Sometimes when you know someone or something too well, it's easy to overlook the better qualities of the person or thing and instead to focus on the flaws, however minimal they may be in reality. You take the good things that are close at hand for granted and are looking for something better over the next horizon. The grass is always greener and all that.
Such may be the case with my (and I suspect other Minnesota conservatives)feelings about Tim Pawlenty becoming the GOP nominee for president in 2012. We've known Pawlenty for a long time and understand the qualities he has that make him an excellent politician as well as his shortcomings. It's difficult for us to get too excited about him as a presidential contender since we're so familiar with him. This familiarity certainly has not bred contempt, but I sense it has bread a certain amount of apathy. Pawlenty as president? Meh, he'd be okay.
So it's helpful in these matters to get a view from the outside and be reminded that the one we know may just be the one we want after all. In the March 7th edition of National Review Ramesh Ponnuru provides exactly that perspective in a piece called Pawlenty to Like (available to all):
Pawlenty is more electable than Palin, who is on the wrong end of a two-to-one split in public opinion; or Huckabee, who has never demonstrated any ability to win votes from non-evangelical voters; or Gingrich, who has enough baggage to open a Louis Vuitton store; or Haley Barbour, who, as a former lobbyist for tobacco companies and the governor of Mississippi, combines several Republican stereotypes to damaging effect. Electability would probably hand Pawlenty the nomination in a one-on-one race against any of these contenders.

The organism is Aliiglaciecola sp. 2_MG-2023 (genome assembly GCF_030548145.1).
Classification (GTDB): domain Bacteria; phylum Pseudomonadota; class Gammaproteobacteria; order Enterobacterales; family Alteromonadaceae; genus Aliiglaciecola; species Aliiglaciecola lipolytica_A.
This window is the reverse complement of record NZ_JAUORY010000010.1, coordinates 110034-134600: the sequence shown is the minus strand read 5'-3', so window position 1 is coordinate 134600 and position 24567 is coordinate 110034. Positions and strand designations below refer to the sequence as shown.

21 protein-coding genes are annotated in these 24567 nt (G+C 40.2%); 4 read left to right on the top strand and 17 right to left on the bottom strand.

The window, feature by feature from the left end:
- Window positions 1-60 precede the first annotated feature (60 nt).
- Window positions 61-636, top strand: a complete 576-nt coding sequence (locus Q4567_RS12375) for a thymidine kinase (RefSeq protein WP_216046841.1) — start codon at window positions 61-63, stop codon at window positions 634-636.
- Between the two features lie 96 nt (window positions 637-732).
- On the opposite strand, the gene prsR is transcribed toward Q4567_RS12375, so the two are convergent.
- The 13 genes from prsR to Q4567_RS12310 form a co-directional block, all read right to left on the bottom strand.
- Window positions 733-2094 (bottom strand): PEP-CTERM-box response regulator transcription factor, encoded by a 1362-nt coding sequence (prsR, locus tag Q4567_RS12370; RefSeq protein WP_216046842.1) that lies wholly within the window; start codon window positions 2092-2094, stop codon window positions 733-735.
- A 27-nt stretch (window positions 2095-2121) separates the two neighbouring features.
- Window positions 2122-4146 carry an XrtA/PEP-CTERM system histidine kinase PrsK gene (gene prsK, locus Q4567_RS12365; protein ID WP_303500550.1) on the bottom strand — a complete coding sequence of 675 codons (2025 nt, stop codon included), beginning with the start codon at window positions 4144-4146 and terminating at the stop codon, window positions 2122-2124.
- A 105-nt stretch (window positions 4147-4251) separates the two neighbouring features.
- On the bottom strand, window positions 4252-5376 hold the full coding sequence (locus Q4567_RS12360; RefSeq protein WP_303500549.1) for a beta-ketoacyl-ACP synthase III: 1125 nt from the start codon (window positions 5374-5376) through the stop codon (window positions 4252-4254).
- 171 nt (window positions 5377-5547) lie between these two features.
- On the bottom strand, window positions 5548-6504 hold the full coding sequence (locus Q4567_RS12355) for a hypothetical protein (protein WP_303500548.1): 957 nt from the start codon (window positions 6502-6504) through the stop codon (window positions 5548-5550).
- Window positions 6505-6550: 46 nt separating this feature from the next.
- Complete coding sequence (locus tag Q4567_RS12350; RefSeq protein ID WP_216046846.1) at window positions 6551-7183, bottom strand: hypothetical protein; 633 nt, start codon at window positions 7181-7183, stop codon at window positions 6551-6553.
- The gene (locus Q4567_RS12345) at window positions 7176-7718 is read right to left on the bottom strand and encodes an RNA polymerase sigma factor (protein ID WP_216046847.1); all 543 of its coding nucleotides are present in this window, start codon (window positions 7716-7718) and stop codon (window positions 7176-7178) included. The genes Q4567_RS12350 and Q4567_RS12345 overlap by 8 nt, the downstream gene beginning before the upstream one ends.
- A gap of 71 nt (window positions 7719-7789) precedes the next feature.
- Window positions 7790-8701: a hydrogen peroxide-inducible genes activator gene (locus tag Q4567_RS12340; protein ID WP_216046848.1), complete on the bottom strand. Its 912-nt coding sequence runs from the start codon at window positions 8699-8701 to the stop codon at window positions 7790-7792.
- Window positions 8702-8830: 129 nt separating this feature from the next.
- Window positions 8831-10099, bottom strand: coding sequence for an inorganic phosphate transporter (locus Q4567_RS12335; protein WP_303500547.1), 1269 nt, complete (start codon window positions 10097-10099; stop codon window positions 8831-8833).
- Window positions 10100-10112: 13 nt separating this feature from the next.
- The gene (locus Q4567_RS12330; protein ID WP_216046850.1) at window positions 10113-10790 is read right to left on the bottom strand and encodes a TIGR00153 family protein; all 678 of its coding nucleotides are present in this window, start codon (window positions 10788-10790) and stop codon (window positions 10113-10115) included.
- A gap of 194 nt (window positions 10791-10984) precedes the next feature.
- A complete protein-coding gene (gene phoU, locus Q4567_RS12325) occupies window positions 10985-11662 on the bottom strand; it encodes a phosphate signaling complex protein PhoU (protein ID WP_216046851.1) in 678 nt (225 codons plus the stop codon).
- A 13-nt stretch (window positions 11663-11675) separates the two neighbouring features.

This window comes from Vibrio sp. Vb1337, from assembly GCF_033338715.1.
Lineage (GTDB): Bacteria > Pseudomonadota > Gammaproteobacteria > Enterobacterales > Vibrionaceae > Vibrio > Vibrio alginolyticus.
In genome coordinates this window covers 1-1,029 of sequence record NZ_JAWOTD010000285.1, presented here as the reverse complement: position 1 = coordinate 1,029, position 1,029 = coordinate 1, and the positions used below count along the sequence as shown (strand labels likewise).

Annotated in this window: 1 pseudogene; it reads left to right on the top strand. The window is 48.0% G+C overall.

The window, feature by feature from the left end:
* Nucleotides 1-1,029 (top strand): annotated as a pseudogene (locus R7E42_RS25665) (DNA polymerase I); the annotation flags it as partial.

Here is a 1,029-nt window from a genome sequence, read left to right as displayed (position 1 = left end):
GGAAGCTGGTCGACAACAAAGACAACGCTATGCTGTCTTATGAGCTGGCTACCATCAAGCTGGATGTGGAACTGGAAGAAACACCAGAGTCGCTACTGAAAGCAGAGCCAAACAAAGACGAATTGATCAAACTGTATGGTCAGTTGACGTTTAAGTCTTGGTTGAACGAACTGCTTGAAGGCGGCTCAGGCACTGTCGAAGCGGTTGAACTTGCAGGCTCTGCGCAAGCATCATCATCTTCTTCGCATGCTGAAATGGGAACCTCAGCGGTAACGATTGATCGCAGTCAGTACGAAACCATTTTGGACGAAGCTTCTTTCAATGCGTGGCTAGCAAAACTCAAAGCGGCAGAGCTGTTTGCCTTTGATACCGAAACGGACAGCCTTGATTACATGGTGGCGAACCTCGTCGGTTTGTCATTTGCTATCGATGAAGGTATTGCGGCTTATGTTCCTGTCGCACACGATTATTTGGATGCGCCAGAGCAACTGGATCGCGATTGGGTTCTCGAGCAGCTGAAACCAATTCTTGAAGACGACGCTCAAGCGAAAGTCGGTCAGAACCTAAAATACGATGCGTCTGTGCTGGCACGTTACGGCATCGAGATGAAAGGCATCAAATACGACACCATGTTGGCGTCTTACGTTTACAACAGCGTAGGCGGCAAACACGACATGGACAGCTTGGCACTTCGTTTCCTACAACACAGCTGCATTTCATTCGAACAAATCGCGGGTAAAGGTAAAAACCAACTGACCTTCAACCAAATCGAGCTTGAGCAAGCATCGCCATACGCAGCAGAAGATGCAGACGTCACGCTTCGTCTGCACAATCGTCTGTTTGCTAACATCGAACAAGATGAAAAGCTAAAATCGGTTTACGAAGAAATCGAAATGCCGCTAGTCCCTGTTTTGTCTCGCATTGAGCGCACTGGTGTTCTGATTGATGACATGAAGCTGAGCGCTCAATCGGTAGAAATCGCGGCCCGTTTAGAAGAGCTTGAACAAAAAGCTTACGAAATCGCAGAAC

He would probably beat Romney in a head-to-head race, too. Like Romney, Pawlenty was elected governor of a blue state in 2002. But there are at least five big differences between them that primary voters may find tell in the Minnesotan’s favor. First, Pawlenty was elected as a conservative whereas Romney ran as a moderate. Second, Pawlenty pursued a more confrontational strategy: He didn’t cut any grand bipartisan deal, as Romney did with Ted Kennedy on health care. Third, and as a result, Pawlenty’s record does not include anything as likely to offend conservative voters as Romney’s Massachusetts health-care law, which made the purchase of health insurance compulsory.
Fourth, Pawlenty won reelection in his blue state, even in 2006, which was a slaughterhouse of a year for Republicans. Romney, by contrast, left the governorship after one term: He was unable to position himself as a conservative for a presidential run while staying popular in his home state. Fifth, Pawlenty has an ability to connect to blue-collar voters that Romney has never demonstrated.
Okay, but what about that Mitch Daniels guy? He seems like a solid candidate.
Governor Daniels could be competitive with Pawlenty in a side-by-side comparison. But Pawlenty is in some respects a more impressive political figure. Indiana is a red state that will almost certainly vote for any Republican nominee in 2012; Daniels has never had to win over blue-state voters as Pawlenty did. And Pawlenty has better relations with social conservatives than Daniels does.
Daniels' vow to exlude social issues from the debate is concerning and could alienate enough conservative voters to damage his chances of winning the general election. At this point, if the matchup came down to the two of them, I would have to favor T-Paw as my candidate of choice.
There's still a lot that could happen between now and the start of the GOP primaries. But right now I'm finding myself more and more open to the prospect of supporting Tim Pawlenty. Just have to make a slight edit to that 2002 campaign sign in my garage.